Best wishes,


    Comment by Richard — April 13, 2012 @ 8:34 am

    • Morning Richard,

      the Swineherd and I really like the sound of this peat bedding carry on, will have to give it a go, we’ve already got some dried out on the croft. How deep do you suggest.

      Cheers, Paul

      Comment by lifeattheendoftheroad — April 15, 2012 @ 6:28 am

      • Glad you liked the tip. Well from experience over 15 years, I am actually rather generous, and perhaps go a little mad, but I put the peat in to a depth of about 200mm – 250mm deep. One must bear in mind that that depth last all year, and at the end goes straight out onto the vegetable patch. Even though we have to buy it in, I still consider it all worthwhile, and don’t begrudge the expense. The main advantage is no smell, totally dry bedding (provided your hen house is water tight), dust bath for the girls; when the ground is covered in snow then we throw down corn in the house. The advantages are many and varied; I now wouldn’t use any other system. Hope you find it as good as I’ve sold it?

        Comment by Richard — April 15, 2012 @ 6:56 am

      • Morning Richard,

        just bought the book of eBay for £5.95 inc postage 🙂

        Comment by lifeattheendoftheroad — April 15, 2012 @ 7:52 am

  2. I’m sure the ‘Gambia Road’ is in better condition than the council neglected Raasay road system. i’m gutted for the car owners. Glad you got the strainer in. Do you still use ‘china’ eggs in the nest boxes?

    Comment by SOTW — April 13, 2012 @ 10:35 am

    • Morning She,

      think they’re plastic now 🙂 That was a long time visitor, mutual friend and council tax payers car with the broken spring. I do hope they got home safely and put in a claim against the council.

      Comment by lifeattheendoftheroad — April 15, 2012 @ 6:31 am

  3. Hello
    Have been enjoying reading your blog whilst on holiday in Sconser
    Came across to Raasay today and walked up Dun Caan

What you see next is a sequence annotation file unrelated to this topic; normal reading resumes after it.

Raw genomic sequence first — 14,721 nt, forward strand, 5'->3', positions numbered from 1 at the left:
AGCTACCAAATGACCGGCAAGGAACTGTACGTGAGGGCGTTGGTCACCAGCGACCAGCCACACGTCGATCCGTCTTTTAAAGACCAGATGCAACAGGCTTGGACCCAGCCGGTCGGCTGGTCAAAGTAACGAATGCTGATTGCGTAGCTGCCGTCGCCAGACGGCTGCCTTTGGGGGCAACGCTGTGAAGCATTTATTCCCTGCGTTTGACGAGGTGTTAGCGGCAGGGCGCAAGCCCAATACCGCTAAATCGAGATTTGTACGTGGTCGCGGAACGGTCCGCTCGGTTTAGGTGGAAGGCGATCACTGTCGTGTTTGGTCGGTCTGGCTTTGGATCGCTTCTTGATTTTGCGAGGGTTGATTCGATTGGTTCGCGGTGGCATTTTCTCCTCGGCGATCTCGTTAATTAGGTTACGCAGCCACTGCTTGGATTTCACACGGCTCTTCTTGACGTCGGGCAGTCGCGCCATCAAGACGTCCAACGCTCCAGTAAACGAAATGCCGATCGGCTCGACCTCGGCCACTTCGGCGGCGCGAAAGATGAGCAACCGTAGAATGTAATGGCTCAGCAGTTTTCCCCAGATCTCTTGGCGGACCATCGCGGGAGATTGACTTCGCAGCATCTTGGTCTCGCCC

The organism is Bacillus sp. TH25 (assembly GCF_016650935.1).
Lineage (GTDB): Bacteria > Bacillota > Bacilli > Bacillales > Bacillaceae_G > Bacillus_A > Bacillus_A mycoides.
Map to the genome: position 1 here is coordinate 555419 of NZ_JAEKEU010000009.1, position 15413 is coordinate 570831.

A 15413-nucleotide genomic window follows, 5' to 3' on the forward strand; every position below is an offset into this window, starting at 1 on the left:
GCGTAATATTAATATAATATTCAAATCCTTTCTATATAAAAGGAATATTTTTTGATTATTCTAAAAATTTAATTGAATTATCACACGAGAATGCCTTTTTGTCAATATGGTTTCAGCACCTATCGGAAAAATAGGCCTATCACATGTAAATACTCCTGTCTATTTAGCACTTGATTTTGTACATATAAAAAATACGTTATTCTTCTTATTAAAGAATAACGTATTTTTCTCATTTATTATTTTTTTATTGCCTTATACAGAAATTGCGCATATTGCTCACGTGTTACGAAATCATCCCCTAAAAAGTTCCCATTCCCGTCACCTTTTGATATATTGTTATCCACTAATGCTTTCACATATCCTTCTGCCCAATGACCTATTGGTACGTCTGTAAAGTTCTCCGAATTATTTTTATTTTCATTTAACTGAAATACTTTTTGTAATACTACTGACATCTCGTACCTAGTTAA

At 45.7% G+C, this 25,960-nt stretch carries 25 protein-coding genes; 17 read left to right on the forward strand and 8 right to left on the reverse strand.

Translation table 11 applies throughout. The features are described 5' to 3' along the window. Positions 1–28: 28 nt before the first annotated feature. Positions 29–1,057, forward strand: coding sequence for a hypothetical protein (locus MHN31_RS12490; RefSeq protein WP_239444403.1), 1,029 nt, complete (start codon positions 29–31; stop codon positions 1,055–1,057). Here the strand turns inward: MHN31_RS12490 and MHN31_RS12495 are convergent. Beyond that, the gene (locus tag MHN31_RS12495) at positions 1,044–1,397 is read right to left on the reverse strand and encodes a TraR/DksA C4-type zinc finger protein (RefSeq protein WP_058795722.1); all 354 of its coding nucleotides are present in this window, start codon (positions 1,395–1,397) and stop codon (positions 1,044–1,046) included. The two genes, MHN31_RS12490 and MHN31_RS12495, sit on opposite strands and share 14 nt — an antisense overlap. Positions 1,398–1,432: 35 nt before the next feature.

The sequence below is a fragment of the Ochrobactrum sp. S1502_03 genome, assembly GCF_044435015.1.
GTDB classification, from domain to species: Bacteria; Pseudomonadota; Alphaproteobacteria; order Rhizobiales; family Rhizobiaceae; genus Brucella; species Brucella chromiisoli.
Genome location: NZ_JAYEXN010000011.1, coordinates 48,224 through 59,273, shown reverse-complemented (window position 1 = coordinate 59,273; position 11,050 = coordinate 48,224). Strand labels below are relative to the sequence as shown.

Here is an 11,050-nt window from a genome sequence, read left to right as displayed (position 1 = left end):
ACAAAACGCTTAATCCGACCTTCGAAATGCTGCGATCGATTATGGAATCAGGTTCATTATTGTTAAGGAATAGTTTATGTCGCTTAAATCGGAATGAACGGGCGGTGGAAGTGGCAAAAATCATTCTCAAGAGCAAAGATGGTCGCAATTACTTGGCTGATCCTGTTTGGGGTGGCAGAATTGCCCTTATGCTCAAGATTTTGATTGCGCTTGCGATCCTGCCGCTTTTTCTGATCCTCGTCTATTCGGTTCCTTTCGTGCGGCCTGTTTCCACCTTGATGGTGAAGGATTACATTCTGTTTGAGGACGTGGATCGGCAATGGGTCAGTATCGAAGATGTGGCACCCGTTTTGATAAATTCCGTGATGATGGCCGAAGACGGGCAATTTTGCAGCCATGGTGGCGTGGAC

I think we met 2 of your pigs, a lovely wee ginger one and a big spotty sow having a snooze in the sun. my 2 daughters loved them and now want a pig!!!
    Was on the look out for some Arnish Eggs but didn’t spot any for sale
    Will pop back to your blog when I’m back home
    Live in Lincolnshire now, but originally from Glasgow

    Comment by Marina — April 13, 2012 @ 3:43 pm

    • Good morning Marina,

      did we see you on the 10:25 ferry ??? That would be wee Toots and Jamie Lea you saw, you must never buy a single pig, you need at least two, one for each daughter 🙂 Pigs do like company and can get depressed alone, bit like people really 🙂
      Shame you didn’t call for eggs, we might have sold you a house 🙂

      Comment by lifeattheendoftheroad — April 15, 2012 @ 6:36 am

  4. Sat in bed reading your blog think I may cycle over there in summer.

    Comment by phill — April 13, 2012 @ 11:03 pm

    • Morning Phill,

      some steep hills but worth the effort 🙂

      Comment by lifeattheendoftheroad — April 15, 2012 @ 6:36 am

  5. Hi
    No we were up early and first on the ferry at 8.25
    Your colleague was very cheery as he took our fare and we talked about the path up from Balmeanach
    Back in flat old Lincolnshire now.
    Daughters still raving about your pigs – just have to make do with our 3 guinea pigs!

    Comment by Marina — April 15, 2012 @ 5:24 pm

  6. Is it time for car manufacturers to start paying attention to real road conditions? Cars need higher profile tyres, more ground clearance, and more suspension movement. Like the aborted ‘Africar’ which was like a jumbo 4×4 2CV built to travel fast on rough surfaces. Try googling Africar a car for Africa. There’s a book about it too. We need a car for Scotland project: rust proof, snow proof, pothole proof, economical…like an Africar.

    Here in Aberdeenshire the roads are falling apart faster than the council can fix them. I think they need to concentrate on deep rebuilds of select routes, sorting the drainage and perhaps leave some little used roads unsealed-the cost of tar follows the cost of oil.

    Comment by Max — April 16, 2012 @ 7:28 pm

    • Morning Max, think that our council have just opted for the latter part of the plan whilst ignoring the first bit 😦

      Comment by lifeattheendoftheroad — April 18, 2012 @ 5:27 am

  7. Cheers Richard,

    wifey’s on the post today so perhaps it will arrive 🙂 Then I suppose she’ll be filling my head with more ‘chicken tips’ 😦

    Comment by lifeattheendoftheroad — April 19, 2012 @ 5:20 am